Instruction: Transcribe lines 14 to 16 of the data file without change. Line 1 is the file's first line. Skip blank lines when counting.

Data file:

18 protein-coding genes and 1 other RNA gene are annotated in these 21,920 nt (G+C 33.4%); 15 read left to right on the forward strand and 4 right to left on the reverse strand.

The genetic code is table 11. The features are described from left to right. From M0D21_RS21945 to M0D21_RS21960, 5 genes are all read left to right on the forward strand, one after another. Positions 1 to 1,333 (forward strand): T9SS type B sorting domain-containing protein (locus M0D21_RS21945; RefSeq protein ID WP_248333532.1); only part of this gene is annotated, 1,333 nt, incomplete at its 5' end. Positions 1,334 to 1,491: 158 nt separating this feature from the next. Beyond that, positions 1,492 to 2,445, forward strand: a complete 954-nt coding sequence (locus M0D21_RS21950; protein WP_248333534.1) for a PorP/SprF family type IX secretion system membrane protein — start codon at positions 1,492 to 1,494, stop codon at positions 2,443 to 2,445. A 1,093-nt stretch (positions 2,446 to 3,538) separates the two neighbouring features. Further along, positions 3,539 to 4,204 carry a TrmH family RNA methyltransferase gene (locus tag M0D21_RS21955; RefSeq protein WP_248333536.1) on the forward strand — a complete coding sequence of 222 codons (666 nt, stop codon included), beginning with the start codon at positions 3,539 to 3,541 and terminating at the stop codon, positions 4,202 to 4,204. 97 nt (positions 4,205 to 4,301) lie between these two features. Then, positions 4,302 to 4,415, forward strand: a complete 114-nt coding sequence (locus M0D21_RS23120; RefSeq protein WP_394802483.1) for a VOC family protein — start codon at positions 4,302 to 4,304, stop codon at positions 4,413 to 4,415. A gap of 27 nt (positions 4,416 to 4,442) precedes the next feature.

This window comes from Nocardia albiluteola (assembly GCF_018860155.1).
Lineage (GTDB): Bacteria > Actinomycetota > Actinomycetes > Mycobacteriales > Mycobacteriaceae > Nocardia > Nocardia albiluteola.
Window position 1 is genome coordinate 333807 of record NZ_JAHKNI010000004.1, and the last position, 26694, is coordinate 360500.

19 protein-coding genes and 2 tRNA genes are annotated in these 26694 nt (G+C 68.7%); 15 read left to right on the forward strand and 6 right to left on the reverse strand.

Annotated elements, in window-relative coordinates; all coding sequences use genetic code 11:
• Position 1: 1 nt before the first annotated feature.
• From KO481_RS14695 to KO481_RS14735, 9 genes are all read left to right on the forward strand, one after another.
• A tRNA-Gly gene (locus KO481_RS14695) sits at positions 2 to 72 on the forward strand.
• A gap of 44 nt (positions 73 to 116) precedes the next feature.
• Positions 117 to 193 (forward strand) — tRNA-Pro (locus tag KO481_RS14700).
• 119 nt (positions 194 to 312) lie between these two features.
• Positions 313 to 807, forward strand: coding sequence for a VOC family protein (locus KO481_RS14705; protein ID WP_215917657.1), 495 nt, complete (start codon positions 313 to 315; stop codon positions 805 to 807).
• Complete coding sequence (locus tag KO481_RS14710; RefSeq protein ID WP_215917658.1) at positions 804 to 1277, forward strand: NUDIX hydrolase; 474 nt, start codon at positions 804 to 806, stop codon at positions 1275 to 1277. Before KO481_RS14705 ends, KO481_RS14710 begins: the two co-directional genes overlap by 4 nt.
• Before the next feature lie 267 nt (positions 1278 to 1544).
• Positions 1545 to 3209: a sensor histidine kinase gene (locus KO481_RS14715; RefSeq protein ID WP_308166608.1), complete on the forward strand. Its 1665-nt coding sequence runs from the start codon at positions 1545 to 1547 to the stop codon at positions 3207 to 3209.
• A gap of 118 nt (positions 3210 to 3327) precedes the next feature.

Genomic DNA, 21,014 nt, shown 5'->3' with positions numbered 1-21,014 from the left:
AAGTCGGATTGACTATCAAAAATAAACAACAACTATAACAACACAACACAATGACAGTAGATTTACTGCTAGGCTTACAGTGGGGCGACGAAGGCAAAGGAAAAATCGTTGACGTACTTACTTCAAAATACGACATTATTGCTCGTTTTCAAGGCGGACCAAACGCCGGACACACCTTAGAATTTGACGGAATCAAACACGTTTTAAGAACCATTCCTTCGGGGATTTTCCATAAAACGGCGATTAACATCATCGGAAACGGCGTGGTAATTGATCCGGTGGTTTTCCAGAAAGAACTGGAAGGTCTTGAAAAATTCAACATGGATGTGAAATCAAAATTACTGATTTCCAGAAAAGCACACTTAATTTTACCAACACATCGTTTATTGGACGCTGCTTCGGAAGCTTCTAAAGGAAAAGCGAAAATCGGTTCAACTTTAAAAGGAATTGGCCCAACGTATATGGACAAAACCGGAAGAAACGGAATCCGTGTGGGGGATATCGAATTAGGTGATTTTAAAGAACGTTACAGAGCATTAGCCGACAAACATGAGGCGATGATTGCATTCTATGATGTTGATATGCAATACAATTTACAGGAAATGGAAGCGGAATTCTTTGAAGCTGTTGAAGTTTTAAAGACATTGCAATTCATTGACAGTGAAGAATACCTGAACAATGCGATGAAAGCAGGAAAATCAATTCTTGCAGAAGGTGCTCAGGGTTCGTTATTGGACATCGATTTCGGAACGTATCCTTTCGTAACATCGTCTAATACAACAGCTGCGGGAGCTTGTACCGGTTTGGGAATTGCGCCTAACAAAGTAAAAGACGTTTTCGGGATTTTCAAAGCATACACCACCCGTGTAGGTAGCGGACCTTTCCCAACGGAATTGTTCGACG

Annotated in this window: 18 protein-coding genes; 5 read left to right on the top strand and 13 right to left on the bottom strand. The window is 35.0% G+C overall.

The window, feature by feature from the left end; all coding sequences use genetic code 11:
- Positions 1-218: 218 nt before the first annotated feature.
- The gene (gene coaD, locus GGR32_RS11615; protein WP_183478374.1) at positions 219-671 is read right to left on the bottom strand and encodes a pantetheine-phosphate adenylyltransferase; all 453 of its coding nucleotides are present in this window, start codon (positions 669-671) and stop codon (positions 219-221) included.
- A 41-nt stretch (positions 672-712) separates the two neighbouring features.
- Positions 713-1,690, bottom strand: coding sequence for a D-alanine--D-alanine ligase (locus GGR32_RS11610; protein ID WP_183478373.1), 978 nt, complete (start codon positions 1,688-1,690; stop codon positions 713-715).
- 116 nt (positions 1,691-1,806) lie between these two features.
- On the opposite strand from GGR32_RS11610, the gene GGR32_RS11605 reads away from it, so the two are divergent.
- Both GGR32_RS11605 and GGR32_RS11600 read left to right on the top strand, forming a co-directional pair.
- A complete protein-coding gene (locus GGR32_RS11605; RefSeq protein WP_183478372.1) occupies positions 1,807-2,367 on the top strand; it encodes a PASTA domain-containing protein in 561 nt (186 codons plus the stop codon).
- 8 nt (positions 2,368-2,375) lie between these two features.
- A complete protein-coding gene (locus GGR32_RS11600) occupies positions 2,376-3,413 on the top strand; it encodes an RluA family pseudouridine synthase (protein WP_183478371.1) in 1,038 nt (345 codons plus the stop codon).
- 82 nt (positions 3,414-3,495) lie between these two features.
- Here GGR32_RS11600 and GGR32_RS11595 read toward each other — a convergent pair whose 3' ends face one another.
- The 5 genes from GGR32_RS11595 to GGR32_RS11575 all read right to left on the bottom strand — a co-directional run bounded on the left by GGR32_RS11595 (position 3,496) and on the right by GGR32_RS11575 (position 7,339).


• Positions 313 to 807, forward strand: coding sequence for a VOC family protein (locus KO481_RS14705; protein ID WP_215917657.1), 495 nt, complete (start codon positions 313 to 315; stop codon positions 805 to 807).
• Complete coding sequence (locus tag KO481_RS14710; RefSeq protein ID WP_215917658.1) at positions 804 to 1277, forward strand: NUDIX hydrolase; 474 nt, start codon at positions 804 to 806, stop codon at positions 1275 to 1277. Before KO481_RS14705 ends, KO481_RS14710 begins: the two co-directional genes overlap by 4 nt.
• Before the next feature lie 267 nt (positions 1278 to 1544).